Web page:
A. Qualifying intangible assets (QA)
As per the amended legislation, “qualifying intangible asset” is defined as an asset which was acquired, developed, or exploited by a person within the course of carrying out his business (except for intellectual property related to marketing), which is the result of research and development (R&D) activities, and which includes intangible assets for which only economic ownership exists.
Qualifying intangible assets comprise of:
Patents, as defined in the Patents Law
Other IP assets which are not obvious but are useful and novel.
The definition of qualifying intangible assets specifically excludes business names, brands, trademarks, image rights and other intellectual property rights used for the marketing of products and services.
B. Qualifying expenditure (QE)
Qualifying expenditure for qualifying intangible assets is defined as the sum of all R&D costs incurred during any given tax year wholly and exclusively for the development, improvement or creation of qualifying intangible assets, and which costs are directly related to such assets.
Qualifying expenditure includes, but is not limited to:
wages and salaries.
general expenses relating to installations used for R&D.
commission expenses associated with R&D activities.
costs associated with R&D that has been outsourced to non-related persons.
However, qualifying expenditure does not include:
costs for acquisition of intangible assets.
interest paid or payable.
costs for acquisition or construction of immovable property.
amounts paid or payable directly or indirectly to a related person to. conduct R&D activities, regardless of whether such amounts relate to cost sharing agreements.
costs which cannot be proved directly connected to a specific qualifying intangible asset.
Any expenditure for R&D that has been outsourced to non-related parties, as well as any expenses of a general nature for R&D which cannot be allocated to the qualifying expenditure of a specific qualifying intangible asset, can be apportioned pro rata to the qualifying intangible assets.
C. Uplift expenditure (UE)
An uplift expenditure is added to the qualifying expenditure, which will be equal to the lower of:
i) 30% of the qualifying expenditure; and
ii) the total cost of acquisition of the qualifying intangible assets, plus the cost of outsourcing to related parties of any R&D activities in relation to such assets.
D. Overall Income (OI)
Overall income is defined as the gross income earned from qualifying intangible assets during the tax year, minus any direct costs incurred for generating the income.
Overall income includes, but is not limited to:
royalties or other amounts resulting from the use of qualifying intangible assets.
license income for the operation of qualifying intangible assets
any amount received from insurance or as compensation in relation to qualifying intangible assets.
income from the disposal of qualifying intangible assets, excluding profits of a capital nature.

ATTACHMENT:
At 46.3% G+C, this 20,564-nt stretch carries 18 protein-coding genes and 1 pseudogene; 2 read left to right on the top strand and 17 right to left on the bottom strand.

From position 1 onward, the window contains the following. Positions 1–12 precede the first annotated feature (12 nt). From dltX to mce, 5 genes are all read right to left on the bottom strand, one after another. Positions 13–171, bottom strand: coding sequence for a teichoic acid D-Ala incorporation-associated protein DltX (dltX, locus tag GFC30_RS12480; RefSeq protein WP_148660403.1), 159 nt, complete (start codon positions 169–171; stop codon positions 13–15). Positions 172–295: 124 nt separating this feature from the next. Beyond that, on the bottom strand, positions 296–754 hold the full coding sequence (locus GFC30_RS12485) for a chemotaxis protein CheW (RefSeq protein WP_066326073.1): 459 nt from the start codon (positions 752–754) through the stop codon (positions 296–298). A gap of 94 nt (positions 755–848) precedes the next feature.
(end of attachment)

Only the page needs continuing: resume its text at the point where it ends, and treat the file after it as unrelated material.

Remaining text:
embedded income of qualifying intangible assets arising from the sale of products or services, or from the use of procedures that are directly related to the assets.
E. Overall Expenditure (OE)
Overall expenditure relating to qualified intangible assets is defined as the sum of:
i) the qualifying expenditure; and
ii) the total cost of acquisition of the qualifying assets, plus the cost of outsourcing to related parties of any R&D activities in relation to these assets, incurred during any tax year.
F. Qualifying profit (QP)
Qualifying profit (QP) is defined as the proportion of the overall income (OI) derived from the qualifying asset, corresponding to the fraction of the qualifying expenditure (QE) plus the uplift expenditure (UE) over the overall expenditure (OE) incurred for the qualifying intangible asset.
Qualifying Profits” are calculated by applying the following formula:
Qualifying Expenditure + Uplift Expenditure × Overall IP Income
Main Advantages of the Cyprus IP tax regime
The main aspect of the regime is that 80% of the profits qualifying for the regime are exempt from tax. This means that only the 20% of IP income is taxed at a corporate tax rate of 12.5%. Therefore, Cyprus-resident companies can essentially benefit from an effective tax rate of as low as 2.5%.
Other benefits include:
80% deduction of profits on disposal of IP rights
a 5-year amortization period which means that capital expenditure related to IP acquisition of development may be deducted in the first tax year in which the expense was incurred as well as in the subsequent 4 years. This in practice can lower the effective tax rate to less than 2%
0% tax on capital nature transactions – if the disposal of intangible assets is a capital nature transaction, then the resulting capital gain will not be taxable.
As from 1 January 2020, the following new provisions are put into effect:
Preparation of balancing statement in case of disposal of the IPs
The obligation (which was existed before) to prepare a balancing statement on the disposal of an intangible asset is abolished. As such, no balancing addition or balancing deduction would be included in the taxpayer’s taxable income in the year of disposal.
The taxpayer has the option not to claim capital allowances each year. Moreover, capital allowances that have not been claimed in a year are claimed over the remaining useful life of the asset. Consequently, the tax written down value of the IP at the beginning of each year will be recalculated over the remaining useful life of the IP.